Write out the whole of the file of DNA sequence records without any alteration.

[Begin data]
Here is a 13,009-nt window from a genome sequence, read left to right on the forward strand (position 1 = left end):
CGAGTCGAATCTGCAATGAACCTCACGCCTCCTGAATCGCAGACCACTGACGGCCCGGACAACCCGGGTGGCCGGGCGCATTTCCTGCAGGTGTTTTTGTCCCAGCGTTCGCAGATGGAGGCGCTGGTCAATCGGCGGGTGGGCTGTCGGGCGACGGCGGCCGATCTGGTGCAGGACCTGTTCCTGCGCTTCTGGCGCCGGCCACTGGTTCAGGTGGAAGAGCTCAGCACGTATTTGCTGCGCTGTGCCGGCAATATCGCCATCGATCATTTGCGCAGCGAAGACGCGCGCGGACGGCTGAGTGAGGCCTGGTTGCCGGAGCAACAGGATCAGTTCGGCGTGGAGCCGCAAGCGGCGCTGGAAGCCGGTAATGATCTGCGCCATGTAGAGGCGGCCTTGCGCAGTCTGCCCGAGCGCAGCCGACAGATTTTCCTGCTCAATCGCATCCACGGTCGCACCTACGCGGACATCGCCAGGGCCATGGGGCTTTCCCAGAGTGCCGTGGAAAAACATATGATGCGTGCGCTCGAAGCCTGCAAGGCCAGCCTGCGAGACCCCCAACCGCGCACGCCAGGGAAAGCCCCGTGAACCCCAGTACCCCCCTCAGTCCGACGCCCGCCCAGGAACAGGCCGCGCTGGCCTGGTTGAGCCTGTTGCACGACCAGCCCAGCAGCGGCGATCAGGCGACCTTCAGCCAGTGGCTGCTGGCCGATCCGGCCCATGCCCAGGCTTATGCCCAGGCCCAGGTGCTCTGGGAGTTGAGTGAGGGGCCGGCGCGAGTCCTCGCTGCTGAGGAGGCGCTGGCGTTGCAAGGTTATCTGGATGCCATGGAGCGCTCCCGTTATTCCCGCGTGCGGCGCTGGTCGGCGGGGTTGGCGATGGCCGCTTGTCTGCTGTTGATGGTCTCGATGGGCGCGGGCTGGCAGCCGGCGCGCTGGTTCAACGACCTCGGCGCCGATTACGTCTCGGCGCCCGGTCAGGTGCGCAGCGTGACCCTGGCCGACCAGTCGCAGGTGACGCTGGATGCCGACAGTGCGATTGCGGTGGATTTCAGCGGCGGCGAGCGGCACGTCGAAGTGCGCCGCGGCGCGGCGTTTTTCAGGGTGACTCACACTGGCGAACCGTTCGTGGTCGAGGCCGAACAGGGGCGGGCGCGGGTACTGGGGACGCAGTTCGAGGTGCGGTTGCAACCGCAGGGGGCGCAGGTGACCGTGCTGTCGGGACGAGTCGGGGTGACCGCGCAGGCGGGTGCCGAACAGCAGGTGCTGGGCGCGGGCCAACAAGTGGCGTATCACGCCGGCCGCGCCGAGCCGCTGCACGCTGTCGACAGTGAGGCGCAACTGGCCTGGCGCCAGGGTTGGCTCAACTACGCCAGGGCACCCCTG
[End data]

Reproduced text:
Here is a 13,009-nt window from a genome sequence, read left to right on the forward strand (position 1 = left end):
CGAGTCGAATCTGCAATGAACCTCACGCCTCCTGAATCGCAGACCACTGACGGCCCGGACAACCCGGGTGGCCGGGCGCATTTCCTGCAGGTGTTTTTGTCCCAGCGTTCGCAGATGGAGGCGCTGGTCAATCGGCGGGTGGGCTGTCGGGCGACGGCGGCCGATCTGGTGCAGGACCTGTTCCTGCGCTTCTGGCGCCGGCCACTGGTTCAGGTGGAAGAGCTCAGCACGTATTTGCTGCGCTGTGCCGGCAATATCGCCATCGATCATTTGCGCAGCGAAGACGCGCGCGGACGGCTGAGTGAGGCCTGGTTGCCGGAGCAACAGGATCAGTTCGGCGTGGAGCCGCAAGCGGCGCTGGAAGCCGGTAATGATCTGCGCCATGTAGAGGCGGCCTTGCGCAGTCTGCCCGAGCGCAGCCGACAGATTTTCCTGCTCAATCGCATCCACGGTCGCACCTACGCGGACATCGCCAGGGCCATGGGGCTTTCCCAGAGTGCCGTGGAAAAACATATGATGCGTGCGCTCGAAGCCTGCAAGGCCAGCCTGCGAGACCCCCAACCGCGCACGCCAGGGAAAGCCCCGTGAACCCCAGTACCCCCCTCAGTCCGACGCCCGCCCAGGAACAGGCCGCGCTGGCCTGGTTGAGCCTGTTGCACGACCAGCCCAGCAGCGGCGATCAGGCGACCTTCAGCCAGTGGCTGCTGGCCGATCCGGCCCATGCCCAGGCTTATGCCCAGGCCCAGGTGCTCTGGGAGTTGAGTGAGGGGCCGGCGCGAGTCCTCGCTGCTGAGGAGGCGCTGGCGTTGCAAGGTTATCTGGATGCCATGGAGCGCTCCCGTTATTCCCGCGTGCGGCGCTGGTCGGCGGGGTTGGCGATGGCCGCTTGTCTGCTGTTGATGGTCTCGATGGGCGCGGGCTGGCAGCCGGCGCGCTGGTTCAACGACCTCGGCGCCGATTACGTCTCGGCGCCCGGTCAGGTGCGCAGCGTGACCCTGGCCGACCAGTCGCAGGTGACGCTGGATGCCGACAGTGCGATTGCGGTGGATTTCAGCGGCGGCGAGCGGCACGTCGAAGTGCGCCGCGGCGCGGCGTTTTTCAGGGTGACTCACACTGGCGAACCGTTCGTGGTCGAGGCCGAACAGGGGCGGGCGCGGGTACTGGGGACGCAGTTCGAGGTGCGGTTGCAACCGCAGGGGGCGCAGGTGACCGTGCTGTCGGGACGAGTCGGGGTGACCGCGCAGGCGGGTGCCGAACAGCAGGTGCTGGGCGCGGGCCAACAAGTGGCGTATCACGCCGGCCGCGCCGAGCCGCTGCACGCTGTCGACAGTGAGGCGCAACTGGCCTGGCGCCAGGGTTGGCTCAACTACGCCAGGGCACCCCTG